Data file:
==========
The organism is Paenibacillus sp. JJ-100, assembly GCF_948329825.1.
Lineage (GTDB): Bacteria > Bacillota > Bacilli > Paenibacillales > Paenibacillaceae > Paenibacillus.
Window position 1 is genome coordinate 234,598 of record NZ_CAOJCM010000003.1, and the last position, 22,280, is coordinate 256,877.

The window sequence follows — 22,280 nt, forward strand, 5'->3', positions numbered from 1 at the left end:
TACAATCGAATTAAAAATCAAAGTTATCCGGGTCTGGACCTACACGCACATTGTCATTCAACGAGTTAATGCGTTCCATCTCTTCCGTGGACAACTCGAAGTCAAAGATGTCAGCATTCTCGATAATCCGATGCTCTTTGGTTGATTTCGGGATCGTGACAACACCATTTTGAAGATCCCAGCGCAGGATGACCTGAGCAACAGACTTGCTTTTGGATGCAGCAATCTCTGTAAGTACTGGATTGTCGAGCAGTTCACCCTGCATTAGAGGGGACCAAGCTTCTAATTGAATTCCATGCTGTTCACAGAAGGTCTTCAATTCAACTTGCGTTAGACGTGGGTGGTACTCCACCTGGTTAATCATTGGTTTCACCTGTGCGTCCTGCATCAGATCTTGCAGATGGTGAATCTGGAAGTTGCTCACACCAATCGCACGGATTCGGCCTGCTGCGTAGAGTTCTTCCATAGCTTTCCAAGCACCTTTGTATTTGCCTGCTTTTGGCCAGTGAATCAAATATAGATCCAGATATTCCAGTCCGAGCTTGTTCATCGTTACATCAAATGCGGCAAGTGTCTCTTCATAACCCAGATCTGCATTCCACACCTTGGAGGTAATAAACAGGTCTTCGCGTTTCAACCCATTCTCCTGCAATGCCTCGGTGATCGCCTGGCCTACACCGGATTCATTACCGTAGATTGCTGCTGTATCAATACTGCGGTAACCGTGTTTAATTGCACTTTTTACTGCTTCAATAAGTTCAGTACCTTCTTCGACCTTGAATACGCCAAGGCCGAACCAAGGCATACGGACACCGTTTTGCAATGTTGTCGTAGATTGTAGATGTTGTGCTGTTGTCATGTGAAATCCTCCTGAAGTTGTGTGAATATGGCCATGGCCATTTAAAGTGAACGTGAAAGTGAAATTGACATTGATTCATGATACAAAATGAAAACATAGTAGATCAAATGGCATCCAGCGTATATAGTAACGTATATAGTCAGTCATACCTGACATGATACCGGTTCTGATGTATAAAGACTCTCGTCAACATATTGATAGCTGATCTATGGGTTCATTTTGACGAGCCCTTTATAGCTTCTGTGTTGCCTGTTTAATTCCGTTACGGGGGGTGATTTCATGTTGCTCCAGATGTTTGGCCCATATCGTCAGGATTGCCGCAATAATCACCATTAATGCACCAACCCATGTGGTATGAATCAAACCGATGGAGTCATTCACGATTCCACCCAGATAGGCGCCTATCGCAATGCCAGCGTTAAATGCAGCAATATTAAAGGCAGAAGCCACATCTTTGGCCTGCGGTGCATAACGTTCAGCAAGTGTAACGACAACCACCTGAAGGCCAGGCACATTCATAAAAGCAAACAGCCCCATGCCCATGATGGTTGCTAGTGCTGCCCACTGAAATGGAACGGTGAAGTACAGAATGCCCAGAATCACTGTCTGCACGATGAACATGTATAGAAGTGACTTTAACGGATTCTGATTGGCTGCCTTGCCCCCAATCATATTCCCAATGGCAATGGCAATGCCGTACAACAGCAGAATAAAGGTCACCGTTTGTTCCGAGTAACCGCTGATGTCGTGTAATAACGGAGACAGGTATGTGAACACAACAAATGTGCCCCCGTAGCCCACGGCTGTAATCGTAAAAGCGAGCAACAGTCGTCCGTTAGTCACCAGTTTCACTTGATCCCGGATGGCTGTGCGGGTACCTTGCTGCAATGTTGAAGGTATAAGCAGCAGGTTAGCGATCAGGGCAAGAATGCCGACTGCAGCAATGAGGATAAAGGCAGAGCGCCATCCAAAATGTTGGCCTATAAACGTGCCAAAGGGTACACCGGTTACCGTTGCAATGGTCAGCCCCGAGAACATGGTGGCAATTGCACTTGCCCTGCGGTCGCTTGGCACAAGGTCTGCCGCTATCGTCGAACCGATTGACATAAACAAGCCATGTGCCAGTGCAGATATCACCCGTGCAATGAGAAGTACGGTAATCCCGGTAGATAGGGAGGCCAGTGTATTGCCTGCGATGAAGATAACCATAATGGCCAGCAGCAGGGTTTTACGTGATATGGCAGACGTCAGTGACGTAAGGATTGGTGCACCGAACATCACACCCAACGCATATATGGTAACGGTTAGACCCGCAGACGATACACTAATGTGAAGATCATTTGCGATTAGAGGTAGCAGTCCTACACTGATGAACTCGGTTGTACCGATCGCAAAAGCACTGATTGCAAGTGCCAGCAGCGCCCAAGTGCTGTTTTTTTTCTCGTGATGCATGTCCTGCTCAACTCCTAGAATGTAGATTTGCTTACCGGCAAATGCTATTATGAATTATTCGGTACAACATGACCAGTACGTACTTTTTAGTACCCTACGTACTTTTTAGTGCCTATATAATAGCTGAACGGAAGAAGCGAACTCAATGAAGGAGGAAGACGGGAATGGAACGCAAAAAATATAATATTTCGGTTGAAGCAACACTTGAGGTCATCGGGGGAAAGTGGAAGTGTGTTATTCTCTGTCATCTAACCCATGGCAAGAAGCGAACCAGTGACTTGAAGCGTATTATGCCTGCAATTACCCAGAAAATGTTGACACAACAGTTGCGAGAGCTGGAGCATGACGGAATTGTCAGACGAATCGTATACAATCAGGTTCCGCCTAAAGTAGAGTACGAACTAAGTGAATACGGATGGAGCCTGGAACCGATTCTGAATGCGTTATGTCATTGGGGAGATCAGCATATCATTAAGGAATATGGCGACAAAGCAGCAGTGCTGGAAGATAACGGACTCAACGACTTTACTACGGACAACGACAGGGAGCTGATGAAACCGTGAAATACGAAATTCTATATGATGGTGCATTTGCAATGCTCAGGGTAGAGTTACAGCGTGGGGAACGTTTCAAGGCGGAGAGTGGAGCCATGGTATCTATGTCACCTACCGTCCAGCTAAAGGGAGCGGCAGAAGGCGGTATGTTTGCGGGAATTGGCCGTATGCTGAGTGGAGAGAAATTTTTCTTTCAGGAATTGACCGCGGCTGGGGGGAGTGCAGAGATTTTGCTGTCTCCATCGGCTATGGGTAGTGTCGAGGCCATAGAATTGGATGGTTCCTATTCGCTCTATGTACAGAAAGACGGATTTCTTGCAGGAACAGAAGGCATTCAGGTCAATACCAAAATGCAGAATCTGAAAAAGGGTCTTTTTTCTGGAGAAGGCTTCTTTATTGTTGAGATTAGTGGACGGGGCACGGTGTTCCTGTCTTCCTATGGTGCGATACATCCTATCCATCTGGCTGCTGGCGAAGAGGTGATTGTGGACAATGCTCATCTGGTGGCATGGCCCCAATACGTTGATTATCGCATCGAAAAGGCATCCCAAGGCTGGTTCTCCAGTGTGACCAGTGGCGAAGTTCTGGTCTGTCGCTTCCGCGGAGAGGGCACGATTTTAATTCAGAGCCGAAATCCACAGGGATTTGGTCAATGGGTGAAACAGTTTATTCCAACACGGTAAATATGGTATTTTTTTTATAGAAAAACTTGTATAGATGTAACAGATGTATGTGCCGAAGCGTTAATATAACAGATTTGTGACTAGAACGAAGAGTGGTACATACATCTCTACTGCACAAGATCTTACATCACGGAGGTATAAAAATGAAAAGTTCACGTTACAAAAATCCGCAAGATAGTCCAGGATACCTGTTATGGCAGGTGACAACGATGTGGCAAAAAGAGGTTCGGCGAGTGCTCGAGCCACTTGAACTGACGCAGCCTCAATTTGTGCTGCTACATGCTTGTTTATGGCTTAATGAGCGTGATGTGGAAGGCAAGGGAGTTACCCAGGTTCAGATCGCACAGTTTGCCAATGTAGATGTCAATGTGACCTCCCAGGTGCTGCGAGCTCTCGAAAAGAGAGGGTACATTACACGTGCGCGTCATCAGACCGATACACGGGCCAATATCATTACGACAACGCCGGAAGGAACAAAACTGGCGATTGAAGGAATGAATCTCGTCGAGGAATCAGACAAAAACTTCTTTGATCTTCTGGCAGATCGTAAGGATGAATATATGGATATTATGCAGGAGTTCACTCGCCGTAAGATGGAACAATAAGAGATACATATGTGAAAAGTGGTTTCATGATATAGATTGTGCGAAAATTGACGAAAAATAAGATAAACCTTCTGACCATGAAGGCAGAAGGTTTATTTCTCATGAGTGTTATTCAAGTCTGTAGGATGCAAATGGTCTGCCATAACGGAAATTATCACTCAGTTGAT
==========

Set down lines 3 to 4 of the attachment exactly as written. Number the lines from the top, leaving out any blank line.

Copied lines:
Window position 1 is genome coordinate 234,598 of record NZ_CAOJCM010000003.1, and the last position, 22,280, is coordinate 256,877.

The window sequence follows — 22,280 nt, forward strand, 5'->3', positions numbered from 1 at the left end: